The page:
Back in 2015, news surfaced that (then) presidential candidate Dr. Ben Carson had, in a 1998 Andrews University graduation ceremony, stated that the great pyramid was built under the supervision of Joseph, one of the twelve sons of Jacob, who had risen to power in Egypt as pharaoh’s chief administrator (Genesis 41). Needless to say, the news caused quite a stir.
Biblical scholars of many theological persuasions were quick to ridicule the idea. As one such scholar, James Tabor, noted:
What the mainstream “progressive secularist” media, as Carson labels it, does not realize is that such ideas are quite common among mainstream Evangelical/Fundamentalist Christian circles—connected to theories about how biblical archaeology confirms the Bible’s historical reliability. Dr. Carson’s assertion at the 1998 Andrews University graduation ceremony speaks for itself and is totally within the parameters of the commonly held views of history, archaeology, and biblical “literalism.” (Tabor, 2015)
Did the Israelites Build the Pyramids? The Source of the Claim
Carson’s view is related to a more common idea—that the major monuments known from ancient Egypt were built by Israelites during the period of Israelite bondage in that country. The Bible is quite clear that the descendants of Jacob—his twelve sons and their families—spent centuries in Egypt, a major portion of which included involuntary servitude. God had foretold this circumstance to Abraham, Jacob’s grandfather, before Jacob was even born:
Then the Lord said to Abram, “Know for certain that your offspring will be sojourners in a land that is not theirs and will be servants there, and they will be afflicted for four hundred years.” (Gen 15:13)
Initially, Jacob and his sons and their families were welcomed in Egypt by pharaoh (Gen 45:16-20; 47:7-12) due to his respect and affection for Joseph, a son of Jacob who had been sold into slavery years earlier by his contemptible brothers (Genesis 37). Circumstances changed, though, after the death of both Joseph and pharaoh:
Now there arose a new king over Egypt, who did not know Joseph. And he said to his people, “Behold, the people of Israel are too many and too mighty for us. Come, let us deal shrewdly with them, lest they multiply, and, if war breaks out, they join our enemies and fight against us and escape from the land.” Therefore, they set taskmasters over them to afflict them with heavy burdens. They built for Pharaoh store cities, Pithom and Raamses. But the more they were oppressed, the more they multiplied and the more they spread abroad. And the Egyptians were in dread of the people of Israel (Exodus 1:8-12).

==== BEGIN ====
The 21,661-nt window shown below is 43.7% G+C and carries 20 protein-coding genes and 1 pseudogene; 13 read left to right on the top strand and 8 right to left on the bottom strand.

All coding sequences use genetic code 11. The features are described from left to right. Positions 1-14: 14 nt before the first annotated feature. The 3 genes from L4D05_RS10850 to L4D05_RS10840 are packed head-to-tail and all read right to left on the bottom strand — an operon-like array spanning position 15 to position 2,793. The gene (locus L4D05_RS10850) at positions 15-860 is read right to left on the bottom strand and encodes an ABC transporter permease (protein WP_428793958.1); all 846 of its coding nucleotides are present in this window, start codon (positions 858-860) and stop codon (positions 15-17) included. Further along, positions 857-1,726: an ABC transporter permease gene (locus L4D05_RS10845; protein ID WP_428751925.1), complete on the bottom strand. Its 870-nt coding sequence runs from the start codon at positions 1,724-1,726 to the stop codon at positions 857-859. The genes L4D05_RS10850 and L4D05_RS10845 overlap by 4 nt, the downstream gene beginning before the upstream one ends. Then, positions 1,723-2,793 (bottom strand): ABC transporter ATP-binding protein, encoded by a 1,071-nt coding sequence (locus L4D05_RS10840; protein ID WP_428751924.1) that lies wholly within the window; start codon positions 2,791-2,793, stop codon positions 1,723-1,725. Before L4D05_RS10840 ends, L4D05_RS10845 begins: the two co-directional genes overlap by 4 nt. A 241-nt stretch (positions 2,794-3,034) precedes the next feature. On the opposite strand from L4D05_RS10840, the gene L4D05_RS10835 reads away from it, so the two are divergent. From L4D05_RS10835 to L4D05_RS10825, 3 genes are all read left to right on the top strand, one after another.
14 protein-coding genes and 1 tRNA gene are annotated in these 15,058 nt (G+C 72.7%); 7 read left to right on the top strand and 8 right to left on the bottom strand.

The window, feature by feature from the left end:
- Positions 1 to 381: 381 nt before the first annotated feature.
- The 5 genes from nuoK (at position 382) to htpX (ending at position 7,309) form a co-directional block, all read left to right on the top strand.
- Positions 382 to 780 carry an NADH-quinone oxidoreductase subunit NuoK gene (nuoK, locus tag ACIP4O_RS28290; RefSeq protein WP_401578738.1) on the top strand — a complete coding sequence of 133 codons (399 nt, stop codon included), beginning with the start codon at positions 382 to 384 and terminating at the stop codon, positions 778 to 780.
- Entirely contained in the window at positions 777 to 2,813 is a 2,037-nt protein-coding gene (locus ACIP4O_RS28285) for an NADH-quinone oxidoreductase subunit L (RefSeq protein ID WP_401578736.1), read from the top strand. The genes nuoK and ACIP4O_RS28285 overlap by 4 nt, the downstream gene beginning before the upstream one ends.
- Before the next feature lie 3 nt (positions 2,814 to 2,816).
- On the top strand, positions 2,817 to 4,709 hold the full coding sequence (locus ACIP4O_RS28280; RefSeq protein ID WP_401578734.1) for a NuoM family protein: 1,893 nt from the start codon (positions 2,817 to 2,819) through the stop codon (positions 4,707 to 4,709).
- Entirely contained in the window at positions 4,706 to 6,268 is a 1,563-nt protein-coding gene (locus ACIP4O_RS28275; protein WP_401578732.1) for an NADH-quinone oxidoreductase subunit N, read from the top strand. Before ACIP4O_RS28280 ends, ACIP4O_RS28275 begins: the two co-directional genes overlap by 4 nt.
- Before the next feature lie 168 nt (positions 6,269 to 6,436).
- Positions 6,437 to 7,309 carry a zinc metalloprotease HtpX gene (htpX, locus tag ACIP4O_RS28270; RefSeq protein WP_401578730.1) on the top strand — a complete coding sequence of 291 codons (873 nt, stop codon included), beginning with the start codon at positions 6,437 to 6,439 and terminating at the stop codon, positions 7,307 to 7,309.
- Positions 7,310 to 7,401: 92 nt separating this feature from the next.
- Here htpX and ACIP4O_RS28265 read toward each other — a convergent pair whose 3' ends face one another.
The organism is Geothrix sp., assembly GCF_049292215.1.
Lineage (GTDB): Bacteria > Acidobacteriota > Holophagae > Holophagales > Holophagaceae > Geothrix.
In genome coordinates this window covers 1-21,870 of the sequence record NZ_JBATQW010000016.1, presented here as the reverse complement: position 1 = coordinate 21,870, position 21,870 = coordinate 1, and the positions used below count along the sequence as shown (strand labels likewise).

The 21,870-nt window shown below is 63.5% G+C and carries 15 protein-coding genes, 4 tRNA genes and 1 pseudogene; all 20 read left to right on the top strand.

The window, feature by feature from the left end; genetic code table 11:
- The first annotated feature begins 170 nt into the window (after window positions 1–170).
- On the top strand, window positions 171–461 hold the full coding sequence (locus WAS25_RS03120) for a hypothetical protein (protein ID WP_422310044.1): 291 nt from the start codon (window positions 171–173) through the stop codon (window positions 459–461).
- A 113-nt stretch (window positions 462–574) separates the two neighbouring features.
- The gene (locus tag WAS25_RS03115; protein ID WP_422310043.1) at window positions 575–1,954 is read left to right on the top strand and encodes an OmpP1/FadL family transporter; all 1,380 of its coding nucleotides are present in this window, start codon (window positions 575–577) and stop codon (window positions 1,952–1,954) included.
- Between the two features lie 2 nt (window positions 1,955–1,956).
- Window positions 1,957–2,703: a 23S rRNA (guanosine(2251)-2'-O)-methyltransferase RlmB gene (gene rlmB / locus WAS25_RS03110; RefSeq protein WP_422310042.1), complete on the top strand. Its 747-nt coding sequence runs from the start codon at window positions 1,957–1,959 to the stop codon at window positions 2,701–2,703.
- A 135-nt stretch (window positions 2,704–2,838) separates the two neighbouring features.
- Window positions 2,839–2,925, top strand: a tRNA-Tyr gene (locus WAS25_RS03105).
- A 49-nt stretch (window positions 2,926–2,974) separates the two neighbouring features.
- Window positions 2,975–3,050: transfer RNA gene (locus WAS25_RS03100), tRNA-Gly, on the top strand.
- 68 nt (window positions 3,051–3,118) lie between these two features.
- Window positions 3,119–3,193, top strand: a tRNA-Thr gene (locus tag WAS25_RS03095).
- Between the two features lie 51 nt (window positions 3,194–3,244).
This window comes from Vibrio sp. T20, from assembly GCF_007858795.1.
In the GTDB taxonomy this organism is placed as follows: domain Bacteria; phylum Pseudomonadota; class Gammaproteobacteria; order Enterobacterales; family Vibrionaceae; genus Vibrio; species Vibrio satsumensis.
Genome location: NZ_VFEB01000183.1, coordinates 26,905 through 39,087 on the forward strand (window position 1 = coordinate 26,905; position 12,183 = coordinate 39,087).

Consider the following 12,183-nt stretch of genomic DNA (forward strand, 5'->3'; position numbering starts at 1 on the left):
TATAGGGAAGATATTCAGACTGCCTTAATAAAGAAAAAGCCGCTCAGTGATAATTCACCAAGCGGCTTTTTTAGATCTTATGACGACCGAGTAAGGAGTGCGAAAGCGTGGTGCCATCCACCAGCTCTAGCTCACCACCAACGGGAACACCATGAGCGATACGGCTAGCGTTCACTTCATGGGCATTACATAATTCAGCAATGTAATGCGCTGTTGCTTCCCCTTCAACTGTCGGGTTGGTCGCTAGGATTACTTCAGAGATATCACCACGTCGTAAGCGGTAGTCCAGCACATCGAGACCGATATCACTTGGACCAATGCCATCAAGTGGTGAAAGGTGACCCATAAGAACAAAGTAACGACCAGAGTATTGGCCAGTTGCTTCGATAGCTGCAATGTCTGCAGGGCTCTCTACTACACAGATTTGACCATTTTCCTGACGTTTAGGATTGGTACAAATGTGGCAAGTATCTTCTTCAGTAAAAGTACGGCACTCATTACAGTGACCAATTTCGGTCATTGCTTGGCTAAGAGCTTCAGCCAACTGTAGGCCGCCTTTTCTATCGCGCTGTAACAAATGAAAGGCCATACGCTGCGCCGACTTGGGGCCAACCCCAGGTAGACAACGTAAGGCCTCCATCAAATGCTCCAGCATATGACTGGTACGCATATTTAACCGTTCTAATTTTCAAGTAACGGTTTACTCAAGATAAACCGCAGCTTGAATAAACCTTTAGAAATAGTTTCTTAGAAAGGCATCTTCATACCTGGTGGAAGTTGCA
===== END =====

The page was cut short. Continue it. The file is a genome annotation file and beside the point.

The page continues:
Despite the clarity of this reversal of fortune, the Bible nowhere claims that Israelites built any pyramid or temple in ancient Egypt. The biblical text only says that the Israelites “built for Pharaoh store cities, Pithom and Raamses” (Exod 1:11). The Bible in fact never actually mentions a pyramid.
But perhaps the Bible doesn’t give us all the necessary data. Is it possible that the Israelites did indeed build the great pyramid? Does a literal reading of the Bible make such a proposition plausible?
Did the Israelites Build the Pyramids? An Evaluation
The short answer to the questions above is no—there is no evidence in the Bible that the Israelites built the pyramids. In fact, a straightforward reading of the Bible renders the idea impossible.
Demonstrating how the Bible itself refutes the belief that the Israelites built the pyramids isn’t difficult. First, we need to establish the Bible’s own chronology. Following that, we need only to synchronize the Bible’s chronology with that of ancient Egypt. The chronology can be reconstructed as follows, taking all the biblical numbers literally (at face value) for the sake of analysis. We’ll group the Bible’s chronological information in several periods then “do the math” that results:
From Abraham to the end of Joseph’s life
Consequently, from the time Abraham left Haran to the end of Jacob’s life (and the height of Joseph’s influence), 307 years elapsed. Adding 75 to this number to move backward to Abraham’s birth, we get 382 years from the birth of Abraham to the death of Jacob (and toward the end of Joseph’s time in Egypt).
From Joseph to the Exodus under Moses